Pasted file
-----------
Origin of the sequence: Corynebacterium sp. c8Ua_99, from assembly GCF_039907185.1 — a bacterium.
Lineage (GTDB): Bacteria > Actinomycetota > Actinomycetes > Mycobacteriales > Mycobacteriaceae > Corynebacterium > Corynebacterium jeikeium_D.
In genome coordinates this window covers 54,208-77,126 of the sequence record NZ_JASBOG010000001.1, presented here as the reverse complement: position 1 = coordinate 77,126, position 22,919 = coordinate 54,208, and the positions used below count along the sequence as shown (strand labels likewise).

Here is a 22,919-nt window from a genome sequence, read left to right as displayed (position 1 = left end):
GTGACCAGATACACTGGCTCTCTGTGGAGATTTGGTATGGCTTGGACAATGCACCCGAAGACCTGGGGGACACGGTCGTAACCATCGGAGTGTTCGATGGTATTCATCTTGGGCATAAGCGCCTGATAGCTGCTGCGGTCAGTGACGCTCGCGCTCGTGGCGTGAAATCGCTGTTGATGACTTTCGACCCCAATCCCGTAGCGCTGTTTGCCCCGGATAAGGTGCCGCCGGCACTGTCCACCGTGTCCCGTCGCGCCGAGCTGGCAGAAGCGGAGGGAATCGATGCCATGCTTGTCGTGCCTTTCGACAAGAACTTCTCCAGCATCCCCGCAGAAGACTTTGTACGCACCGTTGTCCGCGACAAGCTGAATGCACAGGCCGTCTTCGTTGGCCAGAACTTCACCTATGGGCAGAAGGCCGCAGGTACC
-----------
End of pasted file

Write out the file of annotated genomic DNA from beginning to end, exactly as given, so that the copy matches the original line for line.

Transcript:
Origin of the sequence: Corynebacterium sp. c8Ua_99, from assembly GCF_039907185.1 — a bacterium.
Lineage (GTDB): Bacteria > Actinomycetota > Actinomycetes > Mycobacteriales > Mycobacteriaceae > Corynebacterium > Corynebacterium jeikeium_D.
In genome coordinates this window covers 54,208-77,126 of the sequence record NZ_JASBOG010000001.1, presented here as the reverse complement: position 1 = coordinate 77,126, position 22,919 = coordinate 54,208, and the positions used below count along the sequence as shown (strand labels likewise).

Here is a 22,919-nt window from a genome sequence, read left to right as displayed (position 1 = left end):
GTGACCAGATACACTGGCTCTCTGTGGAGATTTGGTATGGCTTGGACAATGCACCCGAAGACCTGGGGGACACGGTCGTAACCATCGGAGTGTTCGATGGTATTCATCTTGGGCATAAGCGCCTGATAGCTGCTGCGGTCAGTGACGCTCGCGCTCGTGGCGTGAAATCGCTGTTGATGACTTTCGACCCCAATCCCGTAGCGCTGTTTGCCCCGGATAAGGTGCCGCCGGCACTGTCCACCGTGTCCCGTCGCGCCGAGCTGGCAGAAGCGGAGGGAATCGATGCCATGCTTGTCGTGCCTTTCGACAAGAACTTCTCCAGCATCCCCGCAGAAGACTTTGTACGCACCGTTGTCCGCGACAAGCTGAATGCACAGGCCGTCTTCGTTGGCCAGAACTTCACCTATGGGCAGAAGGCCGCAGGTACC